“So the Duke got the Duchess, the Duchess got the Doge, and the Doge got the Duke!”

Politics are a huge part of life. Step outside and you’ll see campaign posters, signs stuck to telephone poles, books and movies about political intrigue, talk show hosts featuring politicians, etcetera. The threads that make up any nation or country are political. It’s hard to write a book without them, and yet, let’s face it – for most of us, politics are boring. Who wants to write about an impeachment, or a political daggering, or squabbling senates? Not only does it sound dull, it sounds enormous. Creating a political weave to a book seems like an overwhelming task. After all, we’re young, and we’re writers. We aren’t Robert Ludlum or Tom Clancy – we don’t know about the inner workings of the government. We don’t know about political subtlety or plots.

Except really, we do. We just don’t know it.

The trick for me was figuring out what makes a political maneuver? And it wasn’t nearly as difficult as I thought. The light-bulb moment, for me, came from reading Falling Kingdoms. It’s been described as Game of Thrones for the young adult platform, and even those of us who don’t watch GoT know it’s rife with political intrigue. I was surprised. Shocked, even.

The politics weren’t dull. They were simple and they were easy to understand – yet they were clear and intelligent.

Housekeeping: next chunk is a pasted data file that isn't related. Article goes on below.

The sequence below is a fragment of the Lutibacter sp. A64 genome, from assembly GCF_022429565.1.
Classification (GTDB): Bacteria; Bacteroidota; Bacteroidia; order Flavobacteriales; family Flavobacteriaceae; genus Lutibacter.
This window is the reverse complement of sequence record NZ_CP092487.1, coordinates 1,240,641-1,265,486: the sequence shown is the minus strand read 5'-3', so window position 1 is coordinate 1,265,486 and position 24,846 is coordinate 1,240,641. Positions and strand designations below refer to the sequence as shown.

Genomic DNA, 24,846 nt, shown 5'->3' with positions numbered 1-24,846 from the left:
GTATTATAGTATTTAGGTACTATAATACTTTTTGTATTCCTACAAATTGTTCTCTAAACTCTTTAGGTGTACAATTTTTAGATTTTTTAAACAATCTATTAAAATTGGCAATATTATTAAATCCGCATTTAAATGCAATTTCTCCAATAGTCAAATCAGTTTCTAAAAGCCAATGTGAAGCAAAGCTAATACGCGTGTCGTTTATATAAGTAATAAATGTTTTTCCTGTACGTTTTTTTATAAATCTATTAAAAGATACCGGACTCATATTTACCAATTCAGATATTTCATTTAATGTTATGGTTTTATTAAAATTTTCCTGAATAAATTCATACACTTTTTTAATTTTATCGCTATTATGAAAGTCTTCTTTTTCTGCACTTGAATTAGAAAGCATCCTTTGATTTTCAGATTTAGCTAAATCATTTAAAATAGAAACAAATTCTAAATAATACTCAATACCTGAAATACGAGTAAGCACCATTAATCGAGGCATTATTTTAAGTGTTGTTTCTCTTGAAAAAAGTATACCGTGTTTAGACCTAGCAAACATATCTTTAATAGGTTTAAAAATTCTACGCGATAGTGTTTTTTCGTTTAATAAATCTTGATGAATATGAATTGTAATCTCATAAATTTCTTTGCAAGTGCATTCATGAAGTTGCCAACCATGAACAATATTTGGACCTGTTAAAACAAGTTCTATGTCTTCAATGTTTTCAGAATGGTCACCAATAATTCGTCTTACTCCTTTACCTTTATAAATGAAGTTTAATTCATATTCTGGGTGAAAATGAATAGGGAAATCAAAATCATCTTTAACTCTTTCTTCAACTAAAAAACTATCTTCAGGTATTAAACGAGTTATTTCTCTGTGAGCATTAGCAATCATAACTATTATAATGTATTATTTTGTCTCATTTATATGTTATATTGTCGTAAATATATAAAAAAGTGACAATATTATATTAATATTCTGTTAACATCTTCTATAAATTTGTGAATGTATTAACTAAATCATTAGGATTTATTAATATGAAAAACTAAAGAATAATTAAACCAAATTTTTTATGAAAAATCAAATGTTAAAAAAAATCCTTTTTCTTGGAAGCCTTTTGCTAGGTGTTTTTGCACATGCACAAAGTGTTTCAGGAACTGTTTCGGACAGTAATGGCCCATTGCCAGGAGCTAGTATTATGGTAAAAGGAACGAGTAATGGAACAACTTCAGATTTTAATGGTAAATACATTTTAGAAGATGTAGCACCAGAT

Kingdoms totter on the edge of war – until someone from one kingdom kills another in an accident. It was nothing, really. A royal irritated at a wine seller.

But from that tiny seed, the oak of a multi-kingdom war grew.

It was such a little, simple thing.

And I thought – “So that’s how it’s done.”

In politics, there is nothing too small to be noticed. The tiniest thing can shift the balance. A side glance could cause suspicion. A careless remark could result in an assassination. Because the thing about politics is that the people behind it are humans, and humans make mistakes. They’re unpredictable. They’re petty. They’re sometimes courageous and heroic and righteous, and sometimes they’re underhanded, cruel, and scheming.

The people make the politics. 

Don’t be afraid to create some political ripples in your novel! Realize that the journey is comprised of small, steady steps. Don’t let yourself be overwhelmed – take a deep breath, boil everything down to the bone, and get started. 

Mirriam Neal